Jason Scott is an archivist and historian of computer and internet history behind such great projects as textfiles.com, which preserves the wonders of the pre-web internet, as well as documentaries on pre-internet BBSs (bulletin-board systems) and text adventure games. Appropriately enough, he now works at the Internet Archive, and while catching up on his blog I came upon a post about a collection of shortwave pirate radio recordings hosted at the archive.
If radio tends to be an ephemeral medium, then shortwave pirate radio is especially ephemeral, heard by a very small audience, even if it is scattered across the globe. Shortwave pirate listeners tend to be dedicated, and recording airchecks is often part of the hobby. However, it’s one thing to record a shortwave pirate broadcast, and a whole other thing to catalog and preserve it. Luckily for us an enthusiast who goes by the name Sealord did just that, and then digitized the recordings and uploaded them to share.
The collection spans the mid-90s through to September 2011. I was pleased to find a couple of recordings from a station that called itself Radio Metallica Worldwide, which broadcast in the late 90s and mid-2000s. I remember this station well because it transmitted with a tremendous amount of power for a pirate and could be heard very clearly across most of North America. Back in 1996 and 1997, in my little apartment in Champaign, Illinois, I listened to the station many times on my Radio Shack Patrolman SW-60 radio that I’d had since I was a kid. Only with lots of effort and patience was I able to pick up any other pirate stations with that rig. But Radio Metallica Worldwide came in loud and clear (for shortwave, that is). In the October 26, 1997 recording the proprietor, Dr. Tornado, brags of using “10,000 watts of pure awesome audio power.” If true that would outclass most pirates by a factor of 100 or so. The station was so infamous that it merited an entry in Andrew Yoder’s 2001 book on Pirate Radio listening.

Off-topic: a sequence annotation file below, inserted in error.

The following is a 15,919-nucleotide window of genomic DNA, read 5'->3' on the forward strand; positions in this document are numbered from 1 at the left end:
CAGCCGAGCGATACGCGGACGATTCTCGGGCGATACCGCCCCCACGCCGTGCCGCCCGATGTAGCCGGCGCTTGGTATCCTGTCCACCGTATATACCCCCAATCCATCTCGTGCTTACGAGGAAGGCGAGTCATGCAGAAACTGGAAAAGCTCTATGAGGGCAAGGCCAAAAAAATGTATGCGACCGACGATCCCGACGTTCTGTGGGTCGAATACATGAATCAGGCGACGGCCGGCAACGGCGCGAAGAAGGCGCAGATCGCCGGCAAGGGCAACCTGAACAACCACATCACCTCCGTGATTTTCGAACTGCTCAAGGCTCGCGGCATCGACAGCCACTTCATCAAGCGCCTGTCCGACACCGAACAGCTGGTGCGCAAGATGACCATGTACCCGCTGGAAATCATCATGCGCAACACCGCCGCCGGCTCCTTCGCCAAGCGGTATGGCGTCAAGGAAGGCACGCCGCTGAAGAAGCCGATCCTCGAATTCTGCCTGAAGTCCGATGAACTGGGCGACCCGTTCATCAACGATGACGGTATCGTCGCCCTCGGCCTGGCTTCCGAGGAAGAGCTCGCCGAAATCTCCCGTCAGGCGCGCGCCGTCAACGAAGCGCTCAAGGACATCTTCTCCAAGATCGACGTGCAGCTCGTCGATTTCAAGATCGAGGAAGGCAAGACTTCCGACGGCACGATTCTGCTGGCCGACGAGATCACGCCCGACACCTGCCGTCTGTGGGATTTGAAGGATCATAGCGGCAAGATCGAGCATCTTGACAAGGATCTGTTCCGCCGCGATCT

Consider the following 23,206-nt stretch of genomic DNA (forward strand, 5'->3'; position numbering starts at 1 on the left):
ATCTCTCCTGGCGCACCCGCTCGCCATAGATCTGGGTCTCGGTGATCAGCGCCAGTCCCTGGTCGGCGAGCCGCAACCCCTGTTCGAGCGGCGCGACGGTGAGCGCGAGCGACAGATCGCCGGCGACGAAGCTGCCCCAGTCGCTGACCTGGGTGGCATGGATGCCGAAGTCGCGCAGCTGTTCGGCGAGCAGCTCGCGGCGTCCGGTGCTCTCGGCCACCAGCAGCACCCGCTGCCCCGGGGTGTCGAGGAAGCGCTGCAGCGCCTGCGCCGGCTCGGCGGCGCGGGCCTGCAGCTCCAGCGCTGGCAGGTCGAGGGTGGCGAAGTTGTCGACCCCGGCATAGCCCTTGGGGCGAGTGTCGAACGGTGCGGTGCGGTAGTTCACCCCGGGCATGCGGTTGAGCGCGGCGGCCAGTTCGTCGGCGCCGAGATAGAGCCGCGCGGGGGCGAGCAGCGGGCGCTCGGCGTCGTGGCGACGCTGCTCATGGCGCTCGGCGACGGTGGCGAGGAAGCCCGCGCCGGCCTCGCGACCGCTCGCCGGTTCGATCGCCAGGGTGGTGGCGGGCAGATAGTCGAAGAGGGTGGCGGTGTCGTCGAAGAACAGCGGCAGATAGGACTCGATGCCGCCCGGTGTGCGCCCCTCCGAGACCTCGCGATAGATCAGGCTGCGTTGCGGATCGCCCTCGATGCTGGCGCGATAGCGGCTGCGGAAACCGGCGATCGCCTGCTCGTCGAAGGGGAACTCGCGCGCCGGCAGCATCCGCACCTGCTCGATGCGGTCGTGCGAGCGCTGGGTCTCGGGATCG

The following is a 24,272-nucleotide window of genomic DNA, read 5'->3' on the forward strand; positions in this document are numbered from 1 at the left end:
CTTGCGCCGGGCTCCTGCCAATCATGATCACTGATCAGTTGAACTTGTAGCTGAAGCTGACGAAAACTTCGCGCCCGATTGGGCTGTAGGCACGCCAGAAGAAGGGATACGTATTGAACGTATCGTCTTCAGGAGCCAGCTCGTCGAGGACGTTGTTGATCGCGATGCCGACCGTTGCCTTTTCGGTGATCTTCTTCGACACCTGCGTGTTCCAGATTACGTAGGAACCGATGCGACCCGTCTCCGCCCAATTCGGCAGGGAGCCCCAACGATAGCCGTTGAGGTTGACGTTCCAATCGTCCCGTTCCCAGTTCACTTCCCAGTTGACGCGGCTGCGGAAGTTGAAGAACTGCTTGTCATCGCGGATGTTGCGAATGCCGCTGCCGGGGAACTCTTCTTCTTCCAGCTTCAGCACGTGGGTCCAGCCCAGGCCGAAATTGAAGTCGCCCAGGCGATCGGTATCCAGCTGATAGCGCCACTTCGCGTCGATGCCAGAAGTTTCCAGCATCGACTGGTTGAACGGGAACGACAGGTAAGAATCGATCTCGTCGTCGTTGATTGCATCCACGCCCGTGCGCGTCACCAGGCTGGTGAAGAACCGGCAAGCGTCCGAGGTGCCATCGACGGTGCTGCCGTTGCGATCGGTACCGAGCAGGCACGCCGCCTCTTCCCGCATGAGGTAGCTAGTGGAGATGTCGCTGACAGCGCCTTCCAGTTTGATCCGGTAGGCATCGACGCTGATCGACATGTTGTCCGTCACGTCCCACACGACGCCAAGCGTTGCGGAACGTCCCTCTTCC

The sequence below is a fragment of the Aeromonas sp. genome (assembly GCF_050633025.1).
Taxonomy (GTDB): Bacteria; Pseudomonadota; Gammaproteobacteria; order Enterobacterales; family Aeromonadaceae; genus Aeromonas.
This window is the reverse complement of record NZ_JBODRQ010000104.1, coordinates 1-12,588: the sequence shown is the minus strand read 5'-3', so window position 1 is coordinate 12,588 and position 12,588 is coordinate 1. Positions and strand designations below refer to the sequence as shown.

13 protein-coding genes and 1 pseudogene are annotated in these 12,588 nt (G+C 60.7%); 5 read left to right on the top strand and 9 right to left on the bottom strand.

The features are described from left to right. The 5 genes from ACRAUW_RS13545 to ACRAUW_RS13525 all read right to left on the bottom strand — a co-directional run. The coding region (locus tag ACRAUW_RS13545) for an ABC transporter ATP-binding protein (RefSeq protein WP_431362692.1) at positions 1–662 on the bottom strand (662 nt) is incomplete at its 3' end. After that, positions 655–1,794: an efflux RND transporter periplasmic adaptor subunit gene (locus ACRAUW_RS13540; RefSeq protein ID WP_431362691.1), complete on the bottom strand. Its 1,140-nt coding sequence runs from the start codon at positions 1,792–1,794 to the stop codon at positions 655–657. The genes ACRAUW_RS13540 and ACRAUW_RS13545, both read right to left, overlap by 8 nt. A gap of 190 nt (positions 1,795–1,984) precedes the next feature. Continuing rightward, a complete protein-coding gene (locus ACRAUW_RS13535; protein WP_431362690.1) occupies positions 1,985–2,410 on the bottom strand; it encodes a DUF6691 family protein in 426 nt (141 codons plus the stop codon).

There’s plenty of interesting listening to be found, even if shortwave pirates tend to be unimaginative music programmers, too often falling back on tired classic and hard rock tunes that don’t fall too far afield of FM radio standards. And there have been archives of shortwave pirate recordings on the web pretty much since uploading audio to the internet became practical in the 1990s. In fact, I’m pretty sure I heard my first shortwave pirate programs on the internet (in RealAudio!), which then spurred me to try tuning in the broadcasts on the airwaves.
Listening to these recordings only makes me wish there were a similar collection of FM and AM pirates.